Abortion rights protesters gathered outside the White House on Saturday to call on President Joe Biden to do more to protect access.
The action, organized by the Women's March, is part of a "Summer of Rage" in response to the Supreme Court's decision to overturn Roe v. Wade. Since the June 24 ruling ending nationwide abortion access, several states have already moved to limit or outright ban the procedure.
"We're putting our bodies on the line at the White House RIGHT NOW," the group wrote on Twitter. "Let's show President Biden there are millions more who want him to declare a state of emergency and protect abortion access NOW."
The demonstration came just one day after Biden, facing pressure from his own party to do more, signed an executive order aimed at protecting access to abortion care and other reproductive health services.
Biden's executive order directs agencies to safeguard access to federally approved medication like the abortion pill and emergency contraception, as well as provide legal representation for patients and providers seeking or offering services. It also looks to protect patient privacy.
The Women's March is calling on Biden to declare a public health emergency and national emergency, which they say will allow the administration to "utilize additional flexibilities, deploy resources where necessary, and act with the urgency that this moment requires."
The protest began in Franklin Park before moving down to the White House.
Outside the White House, protesters chanted "do your job" and "keep us safe."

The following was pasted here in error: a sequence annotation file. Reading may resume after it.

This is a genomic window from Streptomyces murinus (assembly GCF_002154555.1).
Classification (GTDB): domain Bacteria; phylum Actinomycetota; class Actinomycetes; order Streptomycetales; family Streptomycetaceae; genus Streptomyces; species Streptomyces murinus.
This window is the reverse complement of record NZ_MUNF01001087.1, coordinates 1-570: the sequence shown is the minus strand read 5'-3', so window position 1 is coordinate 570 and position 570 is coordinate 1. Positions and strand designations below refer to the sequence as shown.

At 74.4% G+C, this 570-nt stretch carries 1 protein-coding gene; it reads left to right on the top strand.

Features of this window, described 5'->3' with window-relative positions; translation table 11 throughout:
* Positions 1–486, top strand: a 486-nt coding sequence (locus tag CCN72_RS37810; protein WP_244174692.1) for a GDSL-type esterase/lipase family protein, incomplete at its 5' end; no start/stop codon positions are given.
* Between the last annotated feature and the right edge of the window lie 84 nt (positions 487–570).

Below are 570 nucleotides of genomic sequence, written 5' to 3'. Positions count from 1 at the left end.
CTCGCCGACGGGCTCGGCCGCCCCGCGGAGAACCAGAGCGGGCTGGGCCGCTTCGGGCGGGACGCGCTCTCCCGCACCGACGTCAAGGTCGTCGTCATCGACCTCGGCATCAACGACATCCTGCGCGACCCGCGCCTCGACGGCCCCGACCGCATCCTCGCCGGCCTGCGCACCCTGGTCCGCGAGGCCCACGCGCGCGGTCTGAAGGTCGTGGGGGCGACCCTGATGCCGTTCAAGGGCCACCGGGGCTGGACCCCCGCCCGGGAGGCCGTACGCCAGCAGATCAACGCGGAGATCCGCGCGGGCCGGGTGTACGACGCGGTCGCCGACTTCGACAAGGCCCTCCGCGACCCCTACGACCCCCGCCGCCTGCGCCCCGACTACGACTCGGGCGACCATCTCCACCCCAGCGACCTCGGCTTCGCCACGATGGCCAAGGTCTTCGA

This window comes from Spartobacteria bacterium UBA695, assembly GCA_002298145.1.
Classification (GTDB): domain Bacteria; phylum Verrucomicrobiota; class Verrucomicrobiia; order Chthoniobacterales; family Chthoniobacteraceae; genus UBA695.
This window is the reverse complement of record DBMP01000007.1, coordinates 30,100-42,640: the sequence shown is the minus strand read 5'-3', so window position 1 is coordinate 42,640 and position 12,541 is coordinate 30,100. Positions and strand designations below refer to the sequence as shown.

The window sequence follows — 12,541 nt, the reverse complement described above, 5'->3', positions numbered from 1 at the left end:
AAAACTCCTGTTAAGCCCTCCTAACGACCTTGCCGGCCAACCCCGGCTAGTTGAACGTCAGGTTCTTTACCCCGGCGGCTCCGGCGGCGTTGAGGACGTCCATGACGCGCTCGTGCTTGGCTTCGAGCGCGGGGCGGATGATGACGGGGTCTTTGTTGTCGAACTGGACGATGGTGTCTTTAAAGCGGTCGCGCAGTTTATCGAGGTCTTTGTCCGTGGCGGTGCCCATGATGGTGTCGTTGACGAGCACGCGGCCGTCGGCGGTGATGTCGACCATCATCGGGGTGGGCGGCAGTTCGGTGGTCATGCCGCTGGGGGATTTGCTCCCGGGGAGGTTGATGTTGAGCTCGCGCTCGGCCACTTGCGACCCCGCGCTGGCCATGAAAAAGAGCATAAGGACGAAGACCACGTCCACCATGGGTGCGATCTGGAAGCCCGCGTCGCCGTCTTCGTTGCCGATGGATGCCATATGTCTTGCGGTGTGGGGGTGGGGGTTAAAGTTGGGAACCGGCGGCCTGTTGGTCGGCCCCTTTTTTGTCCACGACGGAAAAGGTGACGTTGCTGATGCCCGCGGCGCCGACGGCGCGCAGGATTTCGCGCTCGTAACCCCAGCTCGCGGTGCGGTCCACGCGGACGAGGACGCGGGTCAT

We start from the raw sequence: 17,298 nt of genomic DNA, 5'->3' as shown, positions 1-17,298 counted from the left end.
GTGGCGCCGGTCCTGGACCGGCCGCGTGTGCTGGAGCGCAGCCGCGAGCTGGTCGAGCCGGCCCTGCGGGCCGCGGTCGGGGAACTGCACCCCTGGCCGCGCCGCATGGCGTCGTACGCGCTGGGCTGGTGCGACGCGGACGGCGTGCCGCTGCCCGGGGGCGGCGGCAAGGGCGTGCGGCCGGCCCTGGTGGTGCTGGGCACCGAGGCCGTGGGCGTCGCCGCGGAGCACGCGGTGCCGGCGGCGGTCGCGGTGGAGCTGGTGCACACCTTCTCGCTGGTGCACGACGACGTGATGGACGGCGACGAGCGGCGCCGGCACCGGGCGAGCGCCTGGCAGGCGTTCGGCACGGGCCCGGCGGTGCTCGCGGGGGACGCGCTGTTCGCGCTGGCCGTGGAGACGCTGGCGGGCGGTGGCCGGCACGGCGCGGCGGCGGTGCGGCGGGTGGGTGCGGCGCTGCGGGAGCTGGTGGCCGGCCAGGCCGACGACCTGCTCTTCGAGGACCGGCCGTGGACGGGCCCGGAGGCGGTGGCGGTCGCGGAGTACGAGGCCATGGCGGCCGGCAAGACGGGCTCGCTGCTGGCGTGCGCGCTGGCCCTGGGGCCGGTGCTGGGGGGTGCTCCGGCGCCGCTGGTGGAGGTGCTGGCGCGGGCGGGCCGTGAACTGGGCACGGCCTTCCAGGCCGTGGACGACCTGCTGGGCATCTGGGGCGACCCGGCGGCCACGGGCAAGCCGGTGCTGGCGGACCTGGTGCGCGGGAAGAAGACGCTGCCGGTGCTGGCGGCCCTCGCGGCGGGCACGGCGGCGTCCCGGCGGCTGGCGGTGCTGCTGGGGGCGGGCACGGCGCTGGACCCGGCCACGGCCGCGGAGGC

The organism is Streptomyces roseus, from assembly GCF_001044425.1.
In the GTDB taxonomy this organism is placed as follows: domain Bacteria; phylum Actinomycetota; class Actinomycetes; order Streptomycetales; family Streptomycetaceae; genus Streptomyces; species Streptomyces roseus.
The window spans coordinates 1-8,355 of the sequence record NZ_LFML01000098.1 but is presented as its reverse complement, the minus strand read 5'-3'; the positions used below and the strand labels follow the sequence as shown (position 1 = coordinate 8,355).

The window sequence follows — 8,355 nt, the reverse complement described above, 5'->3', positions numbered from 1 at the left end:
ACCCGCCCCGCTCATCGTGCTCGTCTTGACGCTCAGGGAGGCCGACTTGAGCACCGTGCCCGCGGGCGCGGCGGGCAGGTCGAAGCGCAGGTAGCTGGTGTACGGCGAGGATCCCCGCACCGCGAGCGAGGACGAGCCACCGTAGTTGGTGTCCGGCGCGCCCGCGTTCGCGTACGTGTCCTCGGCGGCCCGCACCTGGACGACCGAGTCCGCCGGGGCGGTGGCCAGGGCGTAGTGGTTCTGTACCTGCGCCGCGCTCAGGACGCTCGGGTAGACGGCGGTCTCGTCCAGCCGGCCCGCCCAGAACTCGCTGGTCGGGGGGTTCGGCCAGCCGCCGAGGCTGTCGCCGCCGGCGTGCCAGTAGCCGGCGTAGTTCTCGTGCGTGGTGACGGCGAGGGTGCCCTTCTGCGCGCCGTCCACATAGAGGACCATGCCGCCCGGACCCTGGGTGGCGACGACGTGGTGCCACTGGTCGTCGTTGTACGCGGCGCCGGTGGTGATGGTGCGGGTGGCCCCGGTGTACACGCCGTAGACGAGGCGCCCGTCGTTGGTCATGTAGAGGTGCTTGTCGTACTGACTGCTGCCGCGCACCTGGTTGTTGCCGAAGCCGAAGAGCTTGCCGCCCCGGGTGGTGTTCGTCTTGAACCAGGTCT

After Biden signed the executive order on Friday, the White House was on the defense in the briefing room today when asked if this was the best the president could do and if there are any other actions he can take given his limited executive power.
"This is not going to be solved by one day's action," Jennifer Klein, co-chair and executive director of the White House Gender Policy Council, told ABC News' Rachel Scott. Klein said the actions taken by the administration to date are "just one step in the process."
Klein also downplayed the benefit of declaring a public health emergency, as abortion rights advocates and some Democrats have called for.
"When we looked at the public health emergency, we learned a couple things," Klein said. "One is that it doesn't free very many resources. it's what's in the public health emergency fund, and there's very little money, tens of thousands of dollars in it. So that didn't seem like a great option. And it also doesn't release a significant amount of legal authority. And so that's why we haven't taken that action yet."
Protesters on Saturday called for the codification of Roe -- a move Biden has called for multiple times since the Supreme Court's ruling. But he said enshrining abortion rights in federal law is up to Congress.
House Speaker Nancy Pelosi, D-Calif., said she will bring a bill to the floor next week that codifies Roe.
But any effort to do the same in the Senate will likely stall, as Democrats don't have 10 votes from Republicans to move forward on such legislation.
- ABC News' Justin Gomez contributed to this report.